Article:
Let me be honest, I have a graduate degree. I thought it would make me more hireable in my chosen career field. I no longer work in that field and can only remember two useful things from my entire graduate experience. Had I found those two useful things in a magazine somewhere I could have saved a lot of time and money. I got the degree but didn't get much of an education. On the other hand I currently work in a career field that I am woefully under-trained for and have no degree in. Instead I have gained a lot of experience learning from smart people and beating my head against a problem until I pass out and the solution comes to me in a pain induced haze. I have an education but no degree.

The beauty of an education is simple. It lets you sort through a lot of information and quickly find those parts that are critical. The sum of human knowledge on any subject is over-whelming and you cannot take into account every variable and possible scenario before you make a decision. You also get a good feel for just how much effort is necessary to succeed. It is so much easier to tell your boss something over coffee than to do a twenty page report that they may or may not read.

As I transition to a new career field I look for training and certification to get hiring manager's attention. However, I'm really hyped about getting my education. For that I write business cases for projects, try and figure out earned value and how to explain it, and stare at network diagrams until my brain oozes out my ears. If I cannot show by my experience that I have already learned the basics who will hire me to do advanced stuff?

If you are looking at a job or career transition, how good is your education? Can you prove it?

Monday, October 3, 2011

Size Matters

Apologies for the late post, Sunday took more out of me than I expected.

There I was, with all life's problems and accomplishments, sitting on the side of the dive boat Steel Slinger. While Captain Pat and Divemaster Kyle were doing a great job of tending a bunch of divers. I was fascinated with the water roiling off the bow. As each moment passed more water was displaced than the mass my body occupies. That mass was smaller than the boat we were on which is much smaller than the wrecked boats we dove on. Yet even those boats were almost lost in the small space we operated in off Panama City Beach. If Pat didn't have the coordinates we could have never found them just by looking. It struck me how small I was and how big the world is. You could take everything I've ever owned, every place I've ever worked, and every town I've ever lived in, dump them in the ocean, and the water level would not be noticeably changed.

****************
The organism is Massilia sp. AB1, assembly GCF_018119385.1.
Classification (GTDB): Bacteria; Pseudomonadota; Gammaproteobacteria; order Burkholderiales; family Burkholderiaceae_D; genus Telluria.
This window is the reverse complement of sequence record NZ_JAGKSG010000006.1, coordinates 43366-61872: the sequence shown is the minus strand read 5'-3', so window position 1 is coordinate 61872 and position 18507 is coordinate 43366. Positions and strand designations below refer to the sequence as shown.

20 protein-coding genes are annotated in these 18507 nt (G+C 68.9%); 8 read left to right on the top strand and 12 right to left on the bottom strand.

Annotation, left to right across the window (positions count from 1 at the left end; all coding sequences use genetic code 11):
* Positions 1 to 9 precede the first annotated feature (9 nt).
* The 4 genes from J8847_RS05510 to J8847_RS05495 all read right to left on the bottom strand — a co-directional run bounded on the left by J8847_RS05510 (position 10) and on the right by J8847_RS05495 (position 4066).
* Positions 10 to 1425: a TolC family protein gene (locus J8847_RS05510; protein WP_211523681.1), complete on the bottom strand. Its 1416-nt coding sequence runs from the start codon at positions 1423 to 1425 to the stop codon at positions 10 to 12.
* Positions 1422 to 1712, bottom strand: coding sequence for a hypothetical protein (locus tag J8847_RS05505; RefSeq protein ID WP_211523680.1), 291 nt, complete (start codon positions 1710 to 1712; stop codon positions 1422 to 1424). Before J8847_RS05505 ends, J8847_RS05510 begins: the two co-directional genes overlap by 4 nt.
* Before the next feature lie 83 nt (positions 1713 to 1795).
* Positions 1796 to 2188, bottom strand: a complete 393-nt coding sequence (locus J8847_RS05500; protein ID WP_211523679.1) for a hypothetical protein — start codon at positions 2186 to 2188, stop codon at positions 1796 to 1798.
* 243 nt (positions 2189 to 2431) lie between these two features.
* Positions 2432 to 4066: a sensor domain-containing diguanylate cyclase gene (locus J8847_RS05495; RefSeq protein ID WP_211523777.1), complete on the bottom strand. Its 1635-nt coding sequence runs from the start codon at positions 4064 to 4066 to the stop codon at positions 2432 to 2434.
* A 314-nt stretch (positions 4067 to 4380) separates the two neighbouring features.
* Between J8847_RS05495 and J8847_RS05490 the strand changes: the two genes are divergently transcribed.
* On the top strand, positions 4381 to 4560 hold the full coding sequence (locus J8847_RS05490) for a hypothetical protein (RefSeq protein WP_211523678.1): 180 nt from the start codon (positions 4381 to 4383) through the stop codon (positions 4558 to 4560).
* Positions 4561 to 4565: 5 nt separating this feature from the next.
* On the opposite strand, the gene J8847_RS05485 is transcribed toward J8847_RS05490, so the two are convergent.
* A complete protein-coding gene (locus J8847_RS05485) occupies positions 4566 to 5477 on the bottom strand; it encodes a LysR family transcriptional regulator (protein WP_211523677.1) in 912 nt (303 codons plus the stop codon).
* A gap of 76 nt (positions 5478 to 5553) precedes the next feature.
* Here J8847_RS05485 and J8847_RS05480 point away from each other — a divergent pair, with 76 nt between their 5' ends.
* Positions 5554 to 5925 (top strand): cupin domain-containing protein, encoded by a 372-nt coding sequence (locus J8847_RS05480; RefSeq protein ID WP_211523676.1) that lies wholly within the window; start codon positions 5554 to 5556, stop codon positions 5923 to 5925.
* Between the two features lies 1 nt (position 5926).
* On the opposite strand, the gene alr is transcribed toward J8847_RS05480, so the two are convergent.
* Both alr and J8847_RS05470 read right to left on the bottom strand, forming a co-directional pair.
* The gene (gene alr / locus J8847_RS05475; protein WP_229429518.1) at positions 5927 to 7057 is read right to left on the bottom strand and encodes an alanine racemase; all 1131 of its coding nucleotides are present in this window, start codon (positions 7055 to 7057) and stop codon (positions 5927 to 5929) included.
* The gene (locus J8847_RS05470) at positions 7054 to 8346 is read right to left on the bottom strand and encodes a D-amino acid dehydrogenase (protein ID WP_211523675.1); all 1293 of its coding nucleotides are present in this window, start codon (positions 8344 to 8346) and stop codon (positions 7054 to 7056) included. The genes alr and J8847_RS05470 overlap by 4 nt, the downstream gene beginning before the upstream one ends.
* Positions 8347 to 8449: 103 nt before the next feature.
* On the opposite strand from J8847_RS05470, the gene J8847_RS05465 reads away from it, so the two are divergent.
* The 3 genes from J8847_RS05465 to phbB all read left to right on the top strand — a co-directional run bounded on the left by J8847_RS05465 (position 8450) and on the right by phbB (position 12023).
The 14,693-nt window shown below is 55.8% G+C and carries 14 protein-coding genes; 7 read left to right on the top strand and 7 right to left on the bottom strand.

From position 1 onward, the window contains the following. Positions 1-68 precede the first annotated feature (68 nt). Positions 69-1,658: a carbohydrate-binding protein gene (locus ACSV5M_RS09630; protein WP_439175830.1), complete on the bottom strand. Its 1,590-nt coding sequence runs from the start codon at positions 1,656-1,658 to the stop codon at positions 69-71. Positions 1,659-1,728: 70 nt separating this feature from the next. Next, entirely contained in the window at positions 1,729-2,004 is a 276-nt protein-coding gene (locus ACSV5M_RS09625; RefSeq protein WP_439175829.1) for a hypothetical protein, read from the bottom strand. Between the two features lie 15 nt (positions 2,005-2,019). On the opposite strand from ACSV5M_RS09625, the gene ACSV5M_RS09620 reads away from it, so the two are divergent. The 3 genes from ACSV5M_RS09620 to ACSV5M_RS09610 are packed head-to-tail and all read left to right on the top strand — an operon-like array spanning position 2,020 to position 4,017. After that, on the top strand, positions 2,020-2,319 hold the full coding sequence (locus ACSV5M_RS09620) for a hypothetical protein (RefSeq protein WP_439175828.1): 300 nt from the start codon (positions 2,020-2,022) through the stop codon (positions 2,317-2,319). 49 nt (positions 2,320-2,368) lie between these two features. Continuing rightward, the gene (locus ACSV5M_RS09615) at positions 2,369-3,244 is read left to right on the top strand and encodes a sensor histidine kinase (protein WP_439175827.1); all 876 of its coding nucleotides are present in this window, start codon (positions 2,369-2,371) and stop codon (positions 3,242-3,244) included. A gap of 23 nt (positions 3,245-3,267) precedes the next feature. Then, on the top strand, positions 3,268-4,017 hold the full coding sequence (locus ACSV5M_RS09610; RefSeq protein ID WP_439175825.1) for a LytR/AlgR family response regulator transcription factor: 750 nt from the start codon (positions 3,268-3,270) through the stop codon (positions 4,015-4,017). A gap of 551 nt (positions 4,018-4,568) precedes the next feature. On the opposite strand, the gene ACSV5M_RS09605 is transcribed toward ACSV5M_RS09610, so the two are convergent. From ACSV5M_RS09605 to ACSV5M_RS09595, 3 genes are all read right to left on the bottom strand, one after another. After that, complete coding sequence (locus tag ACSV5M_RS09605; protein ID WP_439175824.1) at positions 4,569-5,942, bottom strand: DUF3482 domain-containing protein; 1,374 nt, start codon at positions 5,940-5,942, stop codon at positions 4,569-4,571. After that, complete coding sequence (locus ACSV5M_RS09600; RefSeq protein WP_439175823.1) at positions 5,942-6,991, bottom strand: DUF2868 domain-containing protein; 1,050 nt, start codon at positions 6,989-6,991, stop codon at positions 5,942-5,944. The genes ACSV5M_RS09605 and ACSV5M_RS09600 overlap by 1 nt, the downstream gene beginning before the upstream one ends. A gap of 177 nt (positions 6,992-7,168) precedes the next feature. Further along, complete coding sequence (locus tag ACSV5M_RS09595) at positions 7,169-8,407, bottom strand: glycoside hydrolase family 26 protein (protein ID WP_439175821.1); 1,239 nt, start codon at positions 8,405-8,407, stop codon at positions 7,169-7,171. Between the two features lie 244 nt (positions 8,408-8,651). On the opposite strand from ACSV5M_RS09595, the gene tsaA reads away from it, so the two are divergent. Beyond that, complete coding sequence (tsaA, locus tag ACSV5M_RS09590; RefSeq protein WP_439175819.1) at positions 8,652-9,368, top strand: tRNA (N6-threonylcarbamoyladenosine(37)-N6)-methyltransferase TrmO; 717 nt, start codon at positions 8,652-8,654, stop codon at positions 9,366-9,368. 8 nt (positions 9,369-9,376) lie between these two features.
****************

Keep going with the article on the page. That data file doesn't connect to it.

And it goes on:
Down on one of the wrecks I watched a fish who was hiding behind a metal ledge, watching me. There wasn't enough of him (her?) to make a snack out of but it was fascinating to meet eye to eye with a creature you cannot communicate with. The fish was looking at this ungainly bubble blowing thing and possibly wondering what was about to happen. The ungainly bubble blowing thing was realizing just how interesting life could be if you met it eye to eye. That fish, unnamed but not forgotten, really means more to me than the problems I had left up on the surface. He, or she, made me think about all the other odd species I encounter and forget to really look eye to eye with. Marco the dog who lovingly puts his chin on my leg and pees on the floor for me. My wife, odd sort that she is, puts up with me from day to day even when I fail to really pay her the attention she deserves. And she doesn't even pee on the floor! My friends, here and everywhere, who give me their attention when I ask for it. I too often fail to meet them "eye to eye" (or "e-mail to e-mail") and pay proper attention.

Size matters. Not the physical size of an object like a boat that bobs up and down on the ocean nor the culturally prized size of your bank account. It is the span of your attention given to a friend and the depth of your love for another that really speak volumes about you. As I sat on the side of the boat and looked out over the water, I understood that I determine the size of a person or problem in my life. It makes no sense to bring a small problem from work home and let it diminish the attention I pay my wife. I have to act upon the size imbalances I've let creep up in my life.

Are the things in your life the proper size?